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Posted at 05:51 PM ET, 04/09/2012

Facebook buys Instagram for a cool billion — what are hipsters worth?


These aren’t hipsters. (Paul Sakuma - AP)
On Monday, Facebook’s Mark Zuckerberg announced that the social network had purchased the photo-sharing app Instagram — for 1 billion dollars.

On Urban Dictionary, Instagram is defined as “Every hipster's favorite way to make it look like they take really classy pictures when really they are still using their phones. Yeah, you might look really cute/old school/vintage/retro, but it’s still a cell phone picture.”

Now everyone is dashing for the exits. Facebook might just as well have posted a giant banner screaming, “INSTAGRAM JUST SOLD OUT AND WENT MAINSTREAM.”

And nothing attracts hipsters like the news that you just sold out and went mainstream.

What will become of Instagram?

Beware of Greeks bearing gifts, free lunches and people or things that describe themselves as “quirky.” Invariably, there is something the matter.

Instagram has “quirky” in its own self-description. Whenever someone uses it, it informs you that “Kate is using Instagram — a fun & quirky way to share your life with friends through a series of pictures. Snap a photo, then choose a filter to transform the look and feel of the shot into a memory to keep around forever.”

Maybe it makes sense. Hipsters, as a class, are people desperately striving to be effortlessly quirky.

Being quirky takes a great deal of work, if you’re really serious about it. Once, it just required you to don the occasional pair of bloomers and bicycle around talking to potted plants. Now it’s a full-time commitment. You have to spend all your days in meticulous 19th-century military uniform, or you will be Just Like Everyone Else, a fate worse than a lifetime of drinking tepid PBR.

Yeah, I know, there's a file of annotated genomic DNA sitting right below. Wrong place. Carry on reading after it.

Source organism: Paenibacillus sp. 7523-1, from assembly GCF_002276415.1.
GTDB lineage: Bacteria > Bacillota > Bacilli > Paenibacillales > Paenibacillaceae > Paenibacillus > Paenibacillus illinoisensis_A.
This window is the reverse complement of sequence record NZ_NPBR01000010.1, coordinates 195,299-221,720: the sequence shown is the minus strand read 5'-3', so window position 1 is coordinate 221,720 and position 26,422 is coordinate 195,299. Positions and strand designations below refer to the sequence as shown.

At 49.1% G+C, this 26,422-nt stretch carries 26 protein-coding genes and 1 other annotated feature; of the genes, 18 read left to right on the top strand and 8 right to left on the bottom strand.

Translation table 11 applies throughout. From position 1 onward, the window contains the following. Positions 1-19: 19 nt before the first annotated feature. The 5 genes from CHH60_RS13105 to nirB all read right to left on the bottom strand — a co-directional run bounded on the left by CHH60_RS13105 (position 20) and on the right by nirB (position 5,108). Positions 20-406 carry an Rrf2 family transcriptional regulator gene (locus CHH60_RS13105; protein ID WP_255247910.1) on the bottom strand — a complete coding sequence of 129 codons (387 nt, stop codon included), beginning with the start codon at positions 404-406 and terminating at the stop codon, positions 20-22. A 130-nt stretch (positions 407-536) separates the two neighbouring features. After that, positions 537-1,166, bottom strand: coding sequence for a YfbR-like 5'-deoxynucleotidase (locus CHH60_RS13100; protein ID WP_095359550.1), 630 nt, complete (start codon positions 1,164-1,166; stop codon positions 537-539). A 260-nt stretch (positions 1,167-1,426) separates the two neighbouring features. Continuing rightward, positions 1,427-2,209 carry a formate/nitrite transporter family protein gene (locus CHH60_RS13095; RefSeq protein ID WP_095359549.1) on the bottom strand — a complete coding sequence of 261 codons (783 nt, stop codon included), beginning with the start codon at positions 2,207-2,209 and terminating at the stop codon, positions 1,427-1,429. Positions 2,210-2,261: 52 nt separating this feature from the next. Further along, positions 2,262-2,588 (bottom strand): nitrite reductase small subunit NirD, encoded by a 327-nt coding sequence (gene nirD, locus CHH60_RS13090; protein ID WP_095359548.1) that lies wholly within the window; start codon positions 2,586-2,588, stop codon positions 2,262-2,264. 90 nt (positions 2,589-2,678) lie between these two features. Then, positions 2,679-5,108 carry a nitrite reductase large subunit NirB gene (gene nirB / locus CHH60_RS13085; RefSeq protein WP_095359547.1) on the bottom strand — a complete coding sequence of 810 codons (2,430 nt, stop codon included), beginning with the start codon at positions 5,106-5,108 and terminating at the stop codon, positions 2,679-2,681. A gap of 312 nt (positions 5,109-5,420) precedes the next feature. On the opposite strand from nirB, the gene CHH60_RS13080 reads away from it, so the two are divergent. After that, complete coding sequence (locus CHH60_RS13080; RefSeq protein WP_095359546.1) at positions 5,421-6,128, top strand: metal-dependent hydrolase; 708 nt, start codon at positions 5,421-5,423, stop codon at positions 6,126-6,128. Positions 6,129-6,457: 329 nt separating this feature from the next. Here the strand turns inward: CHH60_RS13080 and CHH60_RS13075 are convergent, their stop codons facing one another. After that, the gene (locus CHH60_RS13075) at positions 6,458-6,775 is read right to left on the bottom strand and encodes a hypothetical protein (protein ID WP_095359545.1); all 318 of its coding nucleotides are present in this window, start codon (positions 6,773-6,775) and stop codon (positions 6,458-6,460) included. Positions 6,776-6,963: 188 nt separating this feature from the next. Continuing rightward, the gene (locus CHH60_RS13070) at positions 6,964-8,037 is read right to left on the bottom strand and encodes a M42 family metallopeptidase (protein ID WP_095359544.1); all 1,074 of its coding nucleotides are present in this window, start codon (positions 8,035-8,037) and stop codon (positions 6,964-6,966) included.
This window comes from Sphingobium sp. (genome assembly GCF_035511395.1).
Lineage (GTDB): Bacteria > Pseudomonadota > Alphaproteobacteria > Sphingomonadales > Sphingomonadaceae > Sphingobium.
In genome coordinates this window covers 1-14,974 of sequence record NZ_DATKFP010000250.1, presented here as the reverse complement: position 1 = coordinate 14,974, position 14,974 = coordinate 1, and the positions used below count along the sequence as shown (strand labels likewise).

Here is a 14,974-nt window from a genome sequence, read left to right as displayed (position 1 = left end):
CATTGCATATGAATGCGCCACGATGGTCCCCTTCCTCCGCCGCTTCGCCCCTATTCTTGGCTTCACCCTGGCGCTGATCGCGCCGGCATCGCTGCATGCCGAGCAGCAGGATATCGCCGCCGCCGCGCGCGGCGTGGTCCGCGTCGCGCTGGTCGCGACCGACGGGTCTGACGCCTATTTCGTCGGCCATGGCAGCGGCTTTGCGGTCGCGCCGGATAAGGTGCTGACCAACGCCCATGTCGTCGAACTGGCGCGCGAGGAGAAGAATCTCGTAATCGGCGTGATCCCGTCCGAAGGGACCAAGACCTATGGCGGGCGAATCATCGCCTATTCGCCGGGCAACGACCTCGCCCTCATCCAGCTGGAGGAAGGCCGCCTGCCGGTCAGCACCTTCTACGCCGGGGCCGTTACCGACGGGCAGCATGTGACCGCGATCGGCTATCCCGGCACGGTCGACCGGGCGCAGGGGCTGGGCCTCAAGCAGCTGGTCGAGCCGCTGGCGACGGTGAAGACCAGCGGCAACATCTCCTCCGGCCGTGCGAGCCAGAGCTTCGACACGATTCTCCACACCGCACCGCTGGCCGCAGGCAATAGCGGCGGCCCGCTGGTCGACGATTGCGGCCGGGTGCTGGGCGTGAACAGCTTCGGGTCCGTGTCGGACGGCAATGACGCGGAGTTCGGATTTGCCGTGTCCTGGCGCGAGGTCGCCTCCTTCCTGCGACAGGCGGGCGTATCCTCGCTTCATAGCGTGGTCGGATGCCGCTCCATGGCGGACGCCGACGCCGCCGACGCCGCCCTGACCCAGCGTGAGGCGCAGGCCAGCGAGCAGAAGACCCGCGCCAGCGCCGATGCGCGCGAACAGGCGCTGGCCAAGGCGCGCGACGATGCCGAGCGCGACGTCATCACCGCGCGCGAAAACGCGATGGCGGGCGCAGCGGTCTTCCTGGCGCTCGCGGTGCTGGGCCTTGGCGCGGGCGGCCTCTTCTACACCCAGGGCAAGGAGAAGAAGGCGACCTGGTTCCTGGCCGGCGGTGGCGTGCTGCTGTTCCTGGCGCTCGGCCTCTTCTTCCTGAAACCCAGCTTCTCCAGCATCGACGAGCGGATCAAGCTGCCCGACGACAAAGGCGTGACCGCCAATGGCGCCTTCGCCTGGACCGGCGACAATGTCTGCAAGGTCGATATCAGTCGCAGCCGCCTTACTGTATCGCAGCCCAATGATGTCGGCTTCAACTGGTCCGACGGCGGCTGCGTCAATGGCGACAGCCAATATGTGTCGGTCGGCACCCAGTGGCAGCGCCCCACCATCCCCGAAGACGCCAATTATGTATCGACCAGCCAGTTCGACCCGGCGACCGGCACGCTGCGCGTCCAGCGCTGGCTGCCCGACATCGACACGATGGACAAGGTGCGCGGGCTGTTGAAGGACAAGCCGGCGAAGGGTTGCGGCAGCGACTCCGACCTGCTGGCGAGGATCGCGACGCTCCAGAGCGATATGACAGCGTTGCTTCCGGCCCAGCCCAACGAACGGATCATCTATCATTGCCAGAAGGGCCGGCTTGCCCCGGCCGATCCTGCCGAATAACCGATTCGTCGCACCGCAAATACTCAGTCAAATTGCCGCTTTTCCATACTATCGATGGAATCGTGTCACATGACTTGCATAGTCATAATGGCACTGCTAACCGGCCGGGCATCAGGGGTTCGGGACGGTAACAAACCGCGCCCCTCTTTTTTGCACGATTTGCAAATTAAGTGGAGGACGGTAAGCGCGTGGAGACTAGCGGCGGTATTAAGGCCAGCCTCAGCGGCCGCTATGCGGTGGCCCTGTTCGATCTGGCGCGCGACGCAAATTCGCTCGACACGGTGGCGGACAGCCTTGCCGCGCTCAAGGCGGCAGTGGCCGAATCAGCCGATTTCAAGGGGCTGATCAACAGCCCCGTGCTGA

You can’t walk into buildings through the doors (too mainstream) or listen to music another human being has heard even once (so 1990s) or wear any clothing that implies you are aware of your general body type (so limiting). Regardless of your age and sex, you grow a beard, don thick-framed glasses, and pour your figure into skinny jeans and plaid. Alternatively, you dress like a circus character, inspiring blogs like “Halloween or Williamsburg?”

Some question whether or not these beings actually exist. After all, one of the most telling marks of a hipster is a violent hatred for hipsters and fervent denial that you are one.

The only thing that unifies all hipsters is a terror of being “too mainstream.” If a hipster falls in a forest . . . you probably wouldn’t have heard of it.

But Facebook defines mainstream. It is the place that Everyone Knows About Already. No wonder people are fleeing Instagram. You are supposed to be that effortlessly cool person who finds things before they Become Known And Ruined. This ruins all that.

Still, this raises another point: Clearly Facebook thinks that hipsters have value.

This seems odd. After all, they don’t have televisions. They only shop at five places — Urban Outfitters, American Apparel, Etsy, Goodwill and Somewhere Else You Definitely Haven’t Heard Of. And once you’ve identified the place where they all congregate, they’re gone. You can’t locate and mon­etize them at the same time. They’re like Schrodinger’s Cats, in ironic grandma sweaters and thick-framed glasses. The instant you find a bunch of them pullulating around something, that’s the surest sign it’s gotten Too Mainstream.

Facebook has made the rookie mistake of many people who stroll into Urban Outfitters and buy everything in stock, in an effort to appear Suddenly and Effortlessly Hip. It doesn’t work that way.

How does it work?

I’d tell you, but you wouldn’t get it.

By  |  05:51 PM ET, 04/09/2012

Tags:  Facebook, hipsters

 
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